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Solvents: pregnancy outcome and fertility

Solvents: pregnancy outcome and fertility

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Solvents: pregnancy outcome and fertility

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  1. Solvents: pregnancy outcome and fertility Marja-Liisa Lindbohm Finnish Institute of Occupational Health

  2. Organic solvents • one of the most important occupational reproductive hazards: • widely used in various fields of industry • volatile liquids • absorbed via inhalation and through the skin • most solvents traverse the placenta

  3. Reproductive effects of solvents • teratogenic, embryotoxic and behavioral effects in animal tests on mammals • in several human studies exposure related to • adverse pregnancy outcome and reduced fertility • in some studies exposure related also to • menstrual disorders and reduced hormone levels • reduced semen quality • pregnancy-induced hypertension • neurobehavioral performance • childhood cancer

  4. Industries / individual solvents related to reduced fertility or adverse pregnancy outcome • Dry cleaning / tetrachloroethylene • Shoe and leather industry / aliphatic hydrocarbons, toluene, hexane • Semiconductor industry / ethylene glycol ethers • Laboratory work / toluene, xylene, chloroform

  5. Maternal exposure to tetrachloroethylene in dry cleaning and spontaneous abortion

  6. Spontaneous abortion, subfertility and maternal exposure to ethylene glycol ethers in semiconductor industry (Correa et al. 1996)

  7. Results of studies among women working in the shoe and leather industry • indications of an increased risk of perinatal death, stillbirth, and oral clefts in children of shoe and leather workers (likely exposed to solvents) • increased risk of spontaneous abortion and decreased fertility among shoe workers exposed to solvents (aliphatic hydrocarbons, toluene, hexane, acetone)

  8. Cumulative percentage of pregnancies by maternal exposure to solvents (Sallmén et al 1995)

  9. Maternal exposure to solvents and birth defects • McMartin et al. 1998: • meta-analysis of five studies (n=7036) • summary OR=1.64 (95% CI 1.16 - 2.30) • Solvent exposure linked with • central nervous system defects, oral clefts, gastroschisis, ventricular septal defects, urinary tract defects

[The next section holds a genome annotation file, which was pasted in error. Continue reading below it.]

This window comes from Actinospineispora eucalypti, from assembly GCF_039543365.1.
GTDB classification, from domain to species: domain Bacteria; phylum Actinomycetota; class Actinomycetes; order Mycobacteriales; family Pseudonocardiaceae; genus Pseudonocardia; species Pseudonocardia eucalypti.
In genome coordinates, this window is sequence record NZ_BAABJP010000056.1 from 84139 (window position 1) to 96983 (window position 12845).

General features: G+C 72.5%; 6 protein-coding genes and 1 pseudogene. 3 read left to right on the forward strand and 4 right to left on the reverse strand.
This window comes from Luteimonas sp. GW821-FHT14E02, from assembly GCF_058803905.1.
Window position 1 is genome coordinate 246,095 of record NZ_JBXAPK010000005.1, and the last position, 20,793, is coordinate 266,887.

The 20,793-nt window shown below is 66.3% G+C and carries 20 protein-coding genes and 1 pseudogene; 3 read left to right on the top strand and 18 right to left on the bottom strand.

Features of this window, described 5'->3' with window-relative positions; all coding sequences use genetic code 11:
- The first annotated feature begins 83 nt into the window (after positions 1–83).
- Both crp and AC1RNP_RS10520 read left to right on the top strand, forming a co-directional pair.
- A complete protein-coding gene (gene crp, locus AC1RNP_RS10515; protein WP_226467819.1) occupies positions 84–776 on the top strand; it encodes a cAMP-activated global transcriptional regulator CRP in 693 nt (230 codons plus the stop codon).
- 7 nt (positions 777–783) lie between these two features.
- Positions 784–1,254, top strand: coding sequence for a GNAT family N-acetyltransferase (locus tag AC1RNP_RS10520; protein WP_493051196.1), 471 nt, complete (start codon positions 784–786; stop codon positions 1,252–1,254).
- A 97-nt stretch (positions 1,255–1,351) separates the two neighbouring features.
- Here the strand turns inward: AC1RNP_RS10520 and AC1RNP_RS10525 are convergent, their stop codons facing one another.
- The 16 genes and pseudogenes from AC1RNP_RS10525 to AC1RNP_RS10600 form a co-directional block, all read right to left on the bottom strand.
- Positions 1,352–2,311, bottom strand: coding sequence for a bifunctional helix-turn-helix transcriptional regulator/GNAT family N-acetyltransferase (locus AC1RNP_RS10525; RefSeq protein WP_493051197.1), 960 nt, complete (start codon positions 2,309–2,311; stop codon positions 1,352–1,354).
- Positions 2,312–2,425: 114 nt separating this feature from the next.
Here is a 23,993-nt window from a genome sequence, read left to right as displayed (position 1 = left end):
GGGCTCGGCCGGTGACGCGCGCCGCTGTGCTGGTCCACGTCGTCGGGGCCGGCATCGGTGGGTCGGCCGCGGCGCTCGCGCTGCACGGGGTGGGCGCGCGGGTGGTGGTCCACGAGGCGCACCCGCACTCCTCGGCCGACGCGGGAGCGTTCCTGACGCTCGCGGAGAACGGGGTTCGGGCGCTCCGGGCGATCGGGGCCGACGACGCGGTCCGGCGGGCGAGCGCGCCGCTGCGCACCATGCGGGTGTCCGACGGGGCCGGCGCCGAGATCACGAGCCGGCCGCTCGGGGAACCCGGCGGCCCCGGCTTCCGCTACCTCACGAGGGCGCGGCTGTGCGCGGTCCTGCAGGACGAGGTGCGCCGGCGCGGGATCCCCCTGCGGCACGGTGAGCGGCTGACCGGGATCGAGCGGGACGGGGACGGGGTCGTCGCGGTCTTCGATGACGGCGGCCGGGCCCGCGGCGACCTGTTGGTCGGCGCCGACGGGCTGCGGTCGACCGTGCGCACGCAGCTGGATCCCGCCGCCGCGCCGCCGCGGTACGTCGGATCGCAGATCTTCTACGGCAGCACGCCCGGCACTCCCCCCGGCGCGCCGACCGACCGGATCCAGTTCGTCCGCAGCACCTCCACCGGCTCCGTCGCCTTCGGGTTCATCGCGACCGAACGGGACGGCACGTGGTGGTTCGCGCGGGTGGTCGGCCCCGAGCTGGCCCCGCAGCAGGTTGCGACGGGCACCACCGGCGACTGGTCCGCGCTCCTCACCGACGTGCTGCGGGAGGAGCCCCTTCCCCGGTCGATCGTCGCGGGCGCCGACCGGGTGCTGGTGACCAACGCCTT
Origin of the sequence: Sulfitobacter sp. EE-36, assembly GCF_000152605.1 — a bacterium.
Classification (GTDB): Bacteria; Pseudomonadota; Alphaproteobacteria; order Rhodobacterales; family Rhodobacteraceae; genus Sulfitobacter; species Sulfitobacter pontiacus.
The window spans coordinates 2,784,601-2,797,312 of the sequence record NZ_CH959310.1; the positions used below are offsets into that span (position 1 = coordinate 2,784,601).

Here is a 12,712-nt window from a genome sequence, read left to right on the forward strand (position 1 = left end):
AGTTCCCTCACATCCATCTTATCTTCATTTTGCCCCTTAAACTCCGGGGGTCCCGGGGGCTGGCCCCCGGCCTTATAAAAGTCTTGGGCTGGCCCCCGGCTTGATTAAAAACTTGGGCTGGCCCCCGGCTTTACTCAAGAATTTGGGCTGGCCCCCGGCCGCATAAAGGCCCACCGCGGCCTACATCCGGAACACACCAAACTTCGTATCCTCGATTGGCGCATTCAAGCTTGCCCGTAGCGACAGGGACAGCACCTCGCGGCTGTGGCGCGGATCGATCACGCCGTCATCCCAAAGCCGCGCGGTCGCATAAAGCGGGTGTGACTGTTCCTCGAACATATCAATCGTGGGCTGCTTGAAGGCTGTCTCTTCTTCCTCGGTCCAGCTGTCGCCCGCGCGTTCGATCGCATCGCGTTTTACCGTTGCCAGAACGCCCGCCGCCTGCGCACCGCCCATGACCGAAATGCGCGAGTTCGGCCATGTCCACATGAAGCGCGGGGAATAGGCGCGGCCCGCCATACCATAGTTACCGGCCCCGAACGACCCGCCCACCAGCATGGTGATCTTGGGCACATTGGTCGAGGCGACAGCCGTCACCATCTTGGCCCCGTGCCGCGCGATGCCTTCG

10. Conclusions: Effects of solvent exposure on the reproductive health of women • High exposure to solvents increases the risk of spontaneous abortion and decreases fertility • The findings on birth defects less conclusive, but suggesting adverse effects • Particular solvents associated with adverse outcome: ethylene glycol ethers, tetrachloro-ethylene, toluene

  11. Exposure to solvents and semen quality or hormone levels • 2-bromopropane: reduced sperm count • Ethylene glycol ethers: reduced sperm count • Styrene and acetone: sperm anomalies • Toluene: decrease of gonadotropin hormone levels • Trichloroethylene: hyperzoospermia • Solvents: low active sperm count and decreased implantation rate

  12. Cumulative percentage of pregnancies by paternal exposure to solvents (Sallmén et al. 1998)

  13. Conclusions: Effects of solvent exposure on the reproductive health of men • Ethylene glycol ethers harmful for male reproductive system • Carbon disulfide related to decreased libido and potency in men • No clear association between solvent exposure and decreased fertility • Evidence on the effects of paternal exposure on pregnancy outcome inconclusive, although suggestive associations noted

  14. Hazard assessment • Exposure may be high for example in spray painting, shoe making, degreasing, printing and dry cleaning • Assessment of solvent exposure with industrial hygienic measurements or biological monitoring • In some countries the guidelines recommend that solvent exposure should not exceed 10% of the threshold limit value during pregnancy

  15. References on solvent exposure and reproductive health • McMartin KI, Chu M, Kopecky E, Einarson TR, Koren G. Pregnancy outcome following maternal organic solvent exposure: a meta-analysis of epidemiologic studies. Am J Ind Med 1998;34:288-292. • Tas S, Lauwerys R, Lison D. Occupational hazards for the male reproductive system. Crit Rev Toxicol 1996;26:261-307. • Lindbohm M-L. Effects of parental exposure to solvents on pregnancy outcome. J Occup Environ Med 1995;37:908-914.